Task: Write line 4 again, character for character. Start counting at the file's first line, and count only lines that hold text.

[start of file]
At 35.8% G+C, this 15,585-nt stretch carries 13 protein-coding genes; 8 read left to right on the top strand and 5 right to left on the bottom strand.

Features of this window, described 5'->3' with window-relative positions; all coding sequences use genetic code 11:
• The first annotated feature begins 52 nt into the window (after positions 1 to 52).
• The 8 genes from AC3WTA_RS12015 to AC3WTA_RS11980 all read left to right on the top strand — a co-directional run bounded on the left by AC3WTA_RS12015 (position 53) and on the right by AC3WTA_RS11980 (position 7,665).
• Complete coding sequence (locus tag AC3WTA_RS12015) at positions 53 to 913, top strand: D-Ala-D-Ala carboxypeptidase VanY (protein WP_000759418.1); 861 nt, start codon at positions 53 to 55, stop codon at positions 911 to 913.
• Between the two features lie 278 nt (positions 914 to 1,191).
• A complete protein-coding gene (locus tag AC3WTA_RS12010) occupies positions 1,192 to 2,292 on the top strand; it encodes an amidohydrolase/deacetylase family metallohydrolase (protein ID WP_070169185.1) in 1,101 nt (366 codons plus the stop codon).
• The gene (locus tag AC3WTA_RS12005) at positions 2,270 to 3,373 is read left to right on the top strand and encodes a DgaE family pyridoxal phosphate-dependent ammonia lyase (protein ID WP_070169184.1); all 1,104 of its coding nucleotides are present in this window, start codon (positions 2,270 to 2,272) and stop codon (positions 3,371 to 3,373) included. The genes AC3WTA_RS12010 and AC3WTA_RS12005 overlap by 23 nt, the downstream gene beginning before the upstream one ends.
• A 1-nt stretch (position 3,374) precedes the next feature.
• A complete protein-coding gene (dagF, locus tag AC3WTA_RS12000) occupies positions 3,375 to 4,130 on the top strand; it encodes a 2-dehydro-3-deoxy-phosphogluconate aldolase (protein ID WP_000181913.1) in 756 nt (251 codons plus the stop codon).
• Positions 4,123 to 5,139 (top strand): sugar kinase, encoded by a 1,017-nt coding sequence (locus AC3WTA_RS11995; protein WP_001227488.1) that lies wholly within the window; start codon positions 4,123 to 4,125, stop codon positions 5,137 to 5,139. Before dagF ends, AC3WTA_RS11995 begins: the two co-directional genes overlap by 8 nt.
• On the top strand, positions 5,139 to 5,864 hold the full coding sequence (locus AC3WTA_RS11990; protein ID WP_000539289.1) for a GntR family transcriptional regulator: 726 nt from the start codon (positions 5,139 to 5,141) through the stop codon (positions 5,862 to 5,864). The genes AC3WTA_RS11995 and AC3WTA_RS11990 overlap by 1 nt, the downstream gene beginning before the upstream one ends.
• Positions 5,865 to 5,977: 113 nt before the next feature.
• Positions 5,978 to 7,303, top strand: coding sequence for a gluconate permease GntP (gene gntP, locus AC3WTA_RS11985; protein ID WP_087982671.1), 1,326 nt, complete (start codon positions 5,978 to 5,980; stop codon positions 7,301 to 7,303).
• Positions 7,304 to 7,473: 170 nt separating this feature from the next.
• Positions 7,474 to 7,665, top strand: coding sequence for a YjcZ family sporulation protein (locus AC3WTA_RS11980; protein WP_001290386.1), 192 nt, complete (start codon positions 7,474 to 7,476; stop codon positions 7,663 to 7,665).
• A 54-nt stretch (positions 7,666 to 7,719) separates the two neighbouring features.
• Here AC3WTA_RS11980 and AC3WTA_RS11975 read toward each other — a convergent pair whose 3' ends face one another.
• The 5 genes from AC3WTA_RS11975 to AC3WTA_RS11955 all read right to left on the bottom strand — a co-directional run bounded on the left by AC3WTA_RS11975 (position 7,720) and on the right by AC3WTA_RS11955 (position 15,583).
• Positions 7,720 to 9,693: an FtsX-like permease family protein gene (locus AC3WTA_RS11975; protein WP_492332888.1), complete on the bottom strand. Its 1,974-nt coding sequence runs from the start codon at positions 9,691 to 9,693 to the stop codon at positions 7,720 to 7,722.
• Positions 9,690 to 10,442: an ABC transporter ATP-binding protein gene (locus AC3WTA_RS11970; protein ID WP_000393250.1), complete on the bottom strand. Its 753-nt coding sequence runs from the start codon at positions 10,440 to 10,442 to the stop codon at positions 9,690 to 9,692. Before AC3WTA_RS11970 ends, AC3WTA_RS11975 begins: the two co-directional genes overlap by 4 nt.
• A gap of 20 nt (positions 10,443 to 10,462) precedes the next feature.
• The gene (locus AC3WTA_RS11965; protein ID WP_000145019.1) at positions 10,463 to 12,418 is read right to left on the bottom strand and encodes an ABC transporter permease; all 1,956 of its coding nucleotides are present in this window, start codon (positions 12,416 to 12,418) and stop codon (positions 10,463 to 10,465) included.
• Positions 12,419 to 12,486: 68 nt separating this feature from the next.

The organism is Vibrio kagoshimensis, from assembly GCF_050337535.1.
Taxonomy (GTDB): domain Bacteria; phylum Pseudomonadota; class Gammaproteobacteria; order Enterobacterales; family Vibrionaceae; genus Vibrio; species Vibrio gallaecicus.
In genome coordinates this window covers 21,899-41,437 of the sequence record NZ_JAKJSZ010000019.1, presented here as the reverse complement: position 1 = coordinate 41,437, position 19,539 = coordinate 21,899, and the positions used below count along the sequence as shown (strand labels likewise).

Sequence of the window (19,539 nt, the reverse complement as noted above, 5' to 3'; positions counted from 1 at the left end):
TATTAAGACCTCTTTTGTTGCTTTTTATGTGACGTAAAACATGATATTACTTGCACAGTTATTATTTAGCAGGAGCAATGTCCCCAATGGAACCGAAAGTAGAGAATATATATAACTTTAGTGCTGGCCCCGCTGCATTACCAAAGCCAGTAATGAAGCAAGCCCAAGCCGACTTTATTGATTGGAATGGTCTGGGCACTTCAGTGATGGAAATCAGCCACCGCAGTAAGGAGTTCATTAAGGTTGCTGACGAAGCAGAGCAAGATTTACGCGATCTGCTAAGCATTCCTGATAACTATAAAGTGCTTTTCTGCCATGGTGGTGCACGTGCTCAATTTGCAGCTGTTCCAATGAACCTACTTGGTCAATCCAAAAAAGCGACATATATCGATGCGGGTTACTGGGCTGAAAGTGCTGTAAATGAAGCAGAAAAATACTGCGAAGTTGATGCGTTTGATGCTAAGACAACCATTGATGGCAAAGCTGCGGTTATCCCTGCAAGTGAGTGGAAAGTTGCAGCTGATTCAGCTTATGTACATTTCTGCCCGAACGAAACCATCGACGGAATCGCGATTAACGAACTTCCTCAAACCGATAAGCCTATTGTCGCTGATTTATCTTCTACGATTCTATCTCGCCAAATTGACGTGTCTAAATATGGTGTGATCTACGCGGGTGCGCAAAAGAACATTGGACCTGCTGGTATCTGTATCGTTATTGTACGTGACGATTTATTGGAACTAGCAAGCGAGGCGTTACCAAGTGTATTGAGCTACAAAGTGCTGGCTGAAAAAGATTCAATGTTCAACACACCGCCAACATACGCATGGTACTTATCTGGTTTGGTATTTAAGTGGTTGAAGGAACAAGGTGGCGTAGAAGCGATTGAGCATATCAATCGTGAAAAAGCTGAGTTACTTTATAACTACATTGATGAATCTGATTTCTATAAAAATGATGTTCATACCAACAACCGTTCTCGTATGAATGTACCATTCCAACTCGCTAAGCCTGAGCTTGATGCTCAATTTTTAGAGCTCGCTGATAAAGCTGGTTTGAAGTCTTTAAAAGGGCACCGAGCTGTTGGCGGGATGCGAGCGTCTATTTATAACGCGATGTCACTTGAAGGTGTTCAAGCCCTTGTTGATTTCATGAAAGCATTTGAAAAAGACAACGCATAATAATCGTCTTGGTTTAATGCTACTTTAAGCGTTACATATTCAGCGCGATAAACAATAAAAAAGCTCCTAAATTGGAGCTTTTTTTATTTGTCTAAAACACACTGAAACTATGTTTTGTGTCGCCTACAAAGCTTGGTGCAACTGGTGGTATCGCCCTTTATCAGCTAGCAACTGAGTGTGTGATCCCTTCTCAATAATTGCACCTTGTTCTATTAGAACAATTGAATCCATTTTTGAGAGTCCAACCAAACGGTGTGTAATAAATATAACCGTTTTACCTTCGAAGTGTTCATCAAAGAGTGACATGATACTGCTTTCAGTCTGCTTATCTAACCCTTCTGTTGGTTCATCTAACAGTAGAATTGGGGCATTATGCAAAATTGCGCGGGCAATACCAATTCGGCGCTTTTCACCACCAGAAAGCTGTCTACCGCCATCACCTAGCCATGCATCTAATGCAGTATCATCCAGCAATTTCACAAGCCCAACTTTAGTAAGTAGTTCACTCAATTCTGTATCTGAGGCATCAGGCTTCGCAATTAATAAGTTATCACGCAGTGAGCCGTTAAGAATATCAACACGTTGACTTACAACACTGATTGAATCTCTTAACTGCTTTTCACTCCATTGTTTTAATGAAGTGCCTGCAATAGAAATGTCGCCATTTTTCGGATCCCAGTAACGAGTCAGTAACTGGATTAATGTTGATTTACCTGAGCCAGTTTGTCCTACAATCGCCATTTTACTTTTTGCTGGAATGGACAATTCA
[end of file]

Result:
• The 8 genes from AC3WTA_RS12015 to AC3WTA_RS11980 all read left to right on the top strand — a co-directional run bounded on the left by AC3WTA_RS12015 (position 53) and on the right by AC3WTA_RS11980 (position 7,665).